To the Halls of the Montezumas (Magill's Literary Annual 1986)
Wars, by their nature, tend to engulf both participants and spectators in a fast-moving chain of events while generating much interest and comment. The war with Mexico (1846-1848) proved to be no exception. American public attention was already focused on Mexico in the wake of Texas’ recent war for independence and the controversy surrounding Texas’ annexation by the United States in 1845. The country was, it seemed, looking for an excuse to teach the Mexicans a lesson, and when events both real and imagined led to a declaration of war, the country responded with volunteers and a wide-ranging outpouring of expressions of approval.
Rather than a military history of the Mexican War, Robert W. Johannsen’s To the Halls of the Montezumas: The Mexican War in the American Imagination is an examination of the ways in which the country perceived and interpreted the war—in the press, popular culture, literature, and the arts. The patriotism which the war inspired resulted in an outpouring of writing and artistic works that reflected many of the values and assumptions of nineteenth century American culture—attitudes toward romanticism, republicanism, nationalism, racism, and other aspects of nineteenth century life.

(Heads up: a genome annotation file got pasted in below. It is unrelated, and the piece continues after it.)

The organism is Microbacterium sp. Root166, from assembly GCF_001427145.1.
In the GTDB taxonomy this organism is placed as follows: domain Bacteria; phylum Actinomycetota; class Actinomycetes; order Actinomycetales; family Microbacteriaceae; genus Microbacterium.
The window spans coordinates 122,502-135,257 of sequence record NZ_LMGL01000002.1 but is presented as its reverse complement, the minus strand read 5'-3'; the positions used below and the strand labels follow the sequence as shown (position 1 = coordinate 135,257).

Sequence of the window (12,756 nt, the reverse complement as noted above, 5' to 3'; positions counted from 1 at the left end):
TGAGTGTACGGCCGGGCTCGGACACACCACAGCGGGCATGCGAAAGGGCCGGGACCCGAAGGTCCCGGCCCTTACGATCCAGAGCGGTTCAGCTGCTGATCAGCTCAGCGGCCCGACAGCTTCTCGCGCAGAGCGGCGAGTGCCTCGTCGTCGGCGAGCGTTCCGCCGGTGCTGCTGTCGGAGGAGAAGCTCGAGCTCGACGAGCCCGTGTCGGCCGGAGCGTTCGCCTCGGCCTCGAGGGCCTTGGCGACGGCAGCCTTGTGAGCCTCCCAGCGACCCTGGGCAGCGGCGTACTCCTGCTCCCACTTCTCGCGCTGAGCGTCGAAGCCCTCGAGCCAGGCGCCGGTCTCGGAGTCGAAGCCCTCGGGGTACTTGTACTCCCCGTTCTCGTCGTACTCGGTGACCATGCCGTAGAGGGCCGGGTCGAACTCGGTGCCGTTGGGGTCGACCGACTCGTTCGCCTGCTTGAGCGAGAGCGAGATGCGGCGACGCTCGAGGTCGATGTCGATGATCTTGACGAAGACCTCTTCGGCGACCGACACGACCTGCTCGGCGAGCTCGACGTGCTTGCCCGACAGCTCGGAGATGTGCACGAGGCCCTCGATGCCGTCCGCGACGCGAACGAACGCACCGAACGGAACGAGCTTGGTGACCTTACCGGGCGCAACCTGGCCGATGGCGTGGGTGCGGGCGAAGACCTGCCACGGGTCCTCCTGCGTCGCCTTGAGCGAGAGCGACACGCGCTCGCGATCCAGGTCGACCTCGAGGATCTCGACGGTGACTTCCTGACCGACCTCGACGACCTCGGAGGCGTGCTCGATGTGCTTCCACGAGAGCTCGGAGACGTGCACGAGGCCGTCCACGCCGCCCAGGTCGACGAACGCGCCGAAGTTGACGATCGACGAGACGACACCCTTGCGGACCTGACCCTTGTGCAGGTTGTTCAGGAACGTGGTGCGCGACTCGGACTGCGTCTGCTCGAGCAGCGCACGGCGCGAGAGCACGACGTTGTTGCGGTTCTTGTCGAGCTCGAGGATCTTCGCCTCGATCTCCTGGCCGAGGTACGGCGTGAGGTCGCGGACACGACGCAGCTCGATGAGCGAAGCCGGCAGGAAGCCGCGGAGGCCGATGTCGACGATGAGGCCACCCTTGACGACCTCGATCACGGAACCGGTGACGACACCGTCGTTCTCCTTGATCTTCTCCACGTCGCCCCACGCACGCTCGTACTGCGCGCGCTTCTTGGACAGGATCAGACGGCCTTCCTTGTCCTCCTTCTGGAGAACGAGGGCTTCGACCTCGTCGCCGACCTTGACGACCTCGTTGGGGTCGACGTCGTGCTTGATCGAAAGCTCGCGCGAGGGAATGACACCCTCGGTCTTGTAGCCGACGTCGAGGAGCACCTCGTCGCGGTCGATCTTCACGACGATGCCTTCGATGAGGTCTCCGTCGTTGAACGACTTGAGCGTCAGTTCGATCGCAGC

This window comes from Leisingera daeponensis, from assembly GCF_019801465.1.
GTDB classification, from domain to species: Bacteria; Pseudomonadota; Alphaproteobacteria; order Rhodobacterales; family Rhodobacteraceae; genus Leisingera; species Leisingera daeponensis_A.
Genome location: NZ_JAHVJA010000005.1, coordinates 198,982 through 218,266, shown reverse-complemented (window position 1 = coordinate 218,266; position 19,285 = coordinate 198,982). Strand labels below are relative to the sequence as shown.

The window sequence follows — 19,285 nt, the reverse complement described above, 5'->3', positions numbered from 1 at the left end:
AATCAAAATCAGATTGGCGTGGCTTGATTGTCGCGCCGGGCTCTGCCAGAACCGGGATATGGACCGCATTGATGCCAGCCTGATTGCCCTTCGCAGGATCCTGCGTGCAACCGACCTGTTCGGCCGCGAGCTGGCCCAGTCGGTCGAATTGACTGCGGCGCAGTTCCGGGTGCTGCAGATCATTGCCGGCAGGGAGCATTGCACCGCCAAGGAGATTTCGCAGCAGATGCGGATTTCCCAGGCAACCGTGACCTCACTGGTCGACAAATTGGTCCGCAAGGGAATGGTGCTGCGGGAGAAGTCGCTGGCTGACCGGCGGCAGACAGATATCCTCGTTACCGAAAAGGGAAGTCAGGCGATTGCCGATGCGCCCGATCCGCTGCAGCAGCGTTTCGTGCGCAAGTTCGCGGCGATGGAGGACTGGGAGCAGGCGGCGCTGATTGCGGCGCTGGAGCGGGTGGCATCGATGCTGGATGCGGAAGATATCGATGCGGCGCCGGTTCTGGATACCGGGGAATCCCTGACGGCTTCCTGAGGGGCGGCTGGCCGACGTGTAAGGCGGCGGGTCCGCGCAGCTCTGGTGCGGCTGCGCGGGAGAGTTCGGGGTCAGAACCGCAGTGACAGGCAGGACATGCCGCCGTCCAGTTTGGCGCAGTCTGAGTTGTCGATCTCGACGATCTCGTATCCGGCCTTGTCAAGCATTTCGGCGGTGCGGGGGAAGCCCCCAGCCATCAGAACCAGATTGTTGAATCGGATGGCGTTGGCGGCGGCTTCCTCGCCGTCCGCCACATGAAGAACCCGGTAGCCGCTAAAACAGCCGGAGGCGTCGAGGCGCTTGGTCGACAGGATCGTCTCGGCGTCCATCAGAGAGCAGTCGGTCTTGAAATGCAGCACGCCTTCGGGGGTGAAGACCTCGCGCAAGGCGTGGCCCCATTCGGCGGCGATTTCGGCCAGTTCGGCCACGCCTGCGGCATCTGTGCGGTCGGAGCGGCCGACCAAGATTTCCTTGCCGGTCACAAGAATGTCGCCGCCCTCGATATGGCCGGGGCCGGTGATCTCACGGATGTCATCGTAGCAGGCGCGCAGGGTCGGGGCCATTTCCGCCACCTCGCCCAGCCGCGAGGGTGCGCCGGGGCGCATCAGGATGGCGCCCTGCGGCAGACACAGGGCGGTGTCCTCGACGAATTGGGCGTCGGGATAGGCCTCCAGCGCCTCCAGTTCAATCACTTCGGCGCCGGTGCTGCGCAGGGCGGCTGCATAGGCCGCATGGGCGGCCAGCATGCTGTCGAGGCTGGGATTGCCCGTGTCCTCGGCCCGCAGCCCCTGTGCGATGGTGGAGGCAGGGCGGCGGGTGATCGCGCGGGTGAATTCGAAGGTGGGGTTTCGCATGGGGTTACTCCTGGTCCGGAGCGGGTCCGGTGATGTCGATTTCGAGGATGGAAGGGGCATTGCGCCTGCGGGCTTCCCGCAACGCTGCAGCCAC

The war was a celebration of patriotism and nationalism, and it fostered a period of national unity even as its successful prosecution was laying the ground for disunity. Sectionalism was brushed aside, even though some...
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Bibliography (Magill's Literary Annual 1986)
Booklist. LXXXI, March 1, 1985, p. 922.
Choice. XXII, July, 1985, p. 1691.
History: Reviews of New Books. XIII, May, 1985, p. 124.
Kirkus Reviews. LII, December 15, 1984, p. 1187.
Library Journal. CX, February 15, 1985, p. 167.
The New York Times Book Review. XC, April 14, 1985, p. 37.
The New Yorker. LXI, September 16, 1985, p. 123.
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